Running Time: 120 minutes
Rated: Rated PG (mild coarse language, mild violence, mild sexual references)
Television channels trot out the original Oceans 11 whenever one of the new Oceans films appears. Probably a bad move except for curiosity, as the 1961 film moves so slowly for modern sensibilities and Frank Sinatra does not seem so charismatic and that Peter Lawford seems a stuffed shirt - though the screen does brighten up whenever Dean Martin turns up.
The remake was an extravaganza of a caper, again with a star cast, but with wittier dialogue and lots more technology to play with. Oceans 12 seemed self-indulgence on the part of the director and cast who hopped off to Europe for a sometimes incomprehensible plot and for mutual amusement which it was often difficult to share.
But, with the return to Las Vegas for Oceans 13, there is a tighter plot (which, however, with the instant arrival of desired equipment, including (twice) a huge tunnel digger that was used for the Channel tunnel - from the French side - with the range of computer technology at work, with instant communications and seemingly unlimited resources of income to pay for anything at a moment's notice, it is a plot very difficult to summarise, let alone comprehend). But, plot isn't everything. By focusing on Las Vegas and a clearly defined caper, this film gains in atmosphere and tension.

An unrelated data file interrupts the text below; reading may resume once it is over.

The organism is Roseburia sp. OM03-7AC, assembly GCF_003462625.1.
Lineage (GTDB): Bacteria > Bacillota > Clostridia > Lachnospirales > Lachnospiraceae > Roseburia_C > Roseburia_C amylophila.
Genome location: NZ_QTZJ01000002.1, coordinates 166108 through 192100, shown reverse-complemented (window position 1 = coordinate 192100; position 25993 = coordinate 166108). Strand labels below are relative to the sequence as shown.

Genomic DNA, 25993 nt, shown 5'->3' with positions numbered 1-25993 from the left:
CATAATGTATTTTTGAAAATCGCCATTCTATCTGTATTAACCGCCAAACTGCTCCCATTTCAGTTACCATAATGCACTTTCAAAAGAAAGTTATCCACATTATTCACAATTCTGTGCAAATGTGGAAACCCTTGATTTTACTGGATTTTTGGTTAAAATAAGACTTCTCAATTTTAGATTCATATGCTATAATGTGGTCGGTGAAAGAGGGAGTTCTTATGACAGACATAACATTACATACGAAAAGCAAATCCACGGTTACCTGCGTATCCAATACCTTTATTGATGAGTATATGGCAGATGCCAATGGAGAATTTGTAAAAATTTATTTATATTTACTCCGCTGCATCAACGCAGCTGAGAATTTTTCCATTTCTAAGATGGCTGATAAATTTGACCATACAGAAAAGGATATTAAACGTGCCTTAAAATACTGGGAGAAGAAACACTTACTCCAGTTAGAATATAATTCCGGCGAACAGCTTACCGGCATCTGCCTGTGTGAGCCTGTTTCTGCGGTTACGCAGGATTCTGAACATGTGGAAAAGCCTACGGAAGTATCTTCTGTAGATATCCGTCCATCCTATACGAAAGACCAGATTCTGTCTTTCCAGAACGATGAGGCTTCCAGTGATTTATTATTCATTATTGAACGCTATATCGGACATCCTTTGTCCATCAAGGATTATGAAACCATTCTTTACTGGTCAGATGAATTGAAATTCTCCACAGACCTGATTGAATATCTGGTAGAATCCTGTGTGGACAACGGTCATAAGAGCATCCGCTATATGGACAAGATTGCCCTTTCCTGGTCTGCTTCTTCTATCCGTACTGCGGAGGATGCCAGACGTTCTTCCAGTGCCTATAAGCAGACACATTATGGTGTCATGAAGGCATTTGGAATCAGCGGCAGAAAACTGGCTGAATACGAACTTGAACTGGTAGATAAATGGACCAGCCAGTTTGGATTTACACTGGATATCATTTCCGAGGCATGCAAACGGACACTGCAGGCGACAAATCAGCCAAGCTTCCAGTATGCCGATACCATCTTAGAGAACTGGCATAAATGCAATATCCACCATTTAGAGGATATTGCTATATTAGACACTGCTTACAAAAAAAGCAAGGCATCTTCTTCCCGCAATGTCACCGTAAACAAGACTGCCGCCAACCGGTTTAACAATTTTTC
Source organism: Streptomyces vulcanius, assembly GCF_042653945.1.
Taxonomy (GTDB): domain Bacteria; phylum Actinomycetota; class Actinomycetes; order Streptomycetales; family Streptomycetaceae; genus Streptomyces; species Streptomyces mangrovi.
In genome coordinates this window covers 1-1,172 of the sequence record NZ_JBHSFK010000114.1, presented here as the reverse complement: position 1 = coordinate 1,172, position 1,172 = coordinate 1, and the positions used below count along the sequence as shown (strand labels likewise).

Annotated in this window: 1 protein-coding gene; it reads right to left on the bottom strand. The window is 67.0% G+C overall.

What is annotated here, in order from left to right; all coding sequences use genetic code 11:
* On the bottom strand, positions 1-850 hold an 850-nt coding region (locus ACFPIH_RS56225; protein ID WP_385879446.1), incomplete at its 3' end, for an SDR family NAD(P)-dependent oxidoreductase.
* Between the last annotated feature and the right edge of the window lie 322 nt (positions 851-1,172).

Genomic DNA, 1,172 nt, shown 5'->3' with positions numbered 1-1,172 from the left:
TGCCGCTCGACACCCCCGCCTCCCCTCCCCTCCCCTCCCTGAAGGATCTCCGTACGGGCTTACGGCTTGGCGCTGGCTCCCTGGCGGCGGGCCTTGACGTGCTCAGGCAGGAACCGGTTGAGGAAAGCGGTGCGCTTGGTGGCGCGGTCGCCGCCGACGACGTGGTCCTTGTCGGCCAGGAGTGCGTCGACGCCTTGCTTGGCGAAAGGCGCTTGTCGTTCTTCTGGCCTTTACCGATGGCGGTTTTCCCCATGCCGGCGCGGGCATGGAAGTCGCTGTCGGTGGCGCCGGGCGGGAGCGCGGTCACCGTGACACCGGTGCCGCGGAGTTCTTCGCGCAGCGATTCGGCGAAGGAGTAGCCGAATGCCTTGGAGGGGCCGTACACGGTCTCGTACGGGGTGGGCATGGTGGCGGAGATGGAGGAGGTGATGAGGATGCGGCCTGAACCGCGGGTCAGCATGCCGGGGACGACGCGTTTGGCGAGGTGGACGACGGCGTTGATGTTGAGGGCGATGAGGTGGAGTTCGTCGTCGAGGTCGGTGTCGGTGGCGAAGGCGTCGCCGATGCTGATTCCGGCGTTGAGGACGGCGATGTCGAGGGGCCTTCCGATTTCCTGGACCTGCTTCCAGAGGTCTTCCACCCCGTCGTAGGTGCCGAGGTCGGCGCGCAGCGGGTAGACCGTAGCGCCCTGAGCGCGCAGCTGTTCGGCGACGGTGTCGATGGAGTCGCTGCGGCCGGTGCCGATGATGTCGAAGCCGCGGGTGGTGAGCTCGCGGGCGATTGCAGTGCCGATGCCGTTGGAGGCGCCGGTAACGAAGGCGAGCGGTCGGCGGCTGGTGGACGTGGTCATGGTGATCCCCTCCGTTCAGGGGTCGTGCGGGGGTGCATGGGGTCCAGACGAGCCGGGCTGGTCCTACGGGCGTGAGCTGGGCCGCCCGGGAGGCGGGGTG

The cast is good with no one dominating. George Clooney is still the smooth Danny Ocean and leader but not outshining the rest. Brad Pitt is still the grinning planner and Matt Damon is effectively comic as the uptight Linus who finally gets a chance to cut loose, at least a little and for a moment. Don Cheadle has tones down his absurd Cockney accent. Everybody in the team gets a chance to star and do a set piece. Carl Reiner in his mid 80s enjoys putting on a false British accent to con the casino manager and Elliot Gould has to play victim of heart attack as well as of fraud.
This film also works well for its focused villain - and Andy Garcia's Terry Benedict the 11's first victim is back to land a hand. But Al Pacino is hard to beat as an egotistical, ruthless builder of casinos who defies everyone to bring him down. Ellen Barkin is his strict assistant who suddenly lets go of her primness.
So, it is all glitzy, high-powered, clever, glamorous and good-humoured. The two leads' eyes moisten as they watch Oprah, but Oprah is a good sport and provides a nice 'charity' ending at Terry Benedict's expense.
A word of praise must be given to David Paymer as the put-upon inspector of hotels who proves he is a good sport - and fully deserves his happy ending.
Village Roadshow Out June 14
Fr Peter Malone MSC directs the film desk of SIGNIS: the World Association of Catholic Communicators, and is an associate of the Australian Catholic Office for Film & Broadcasting.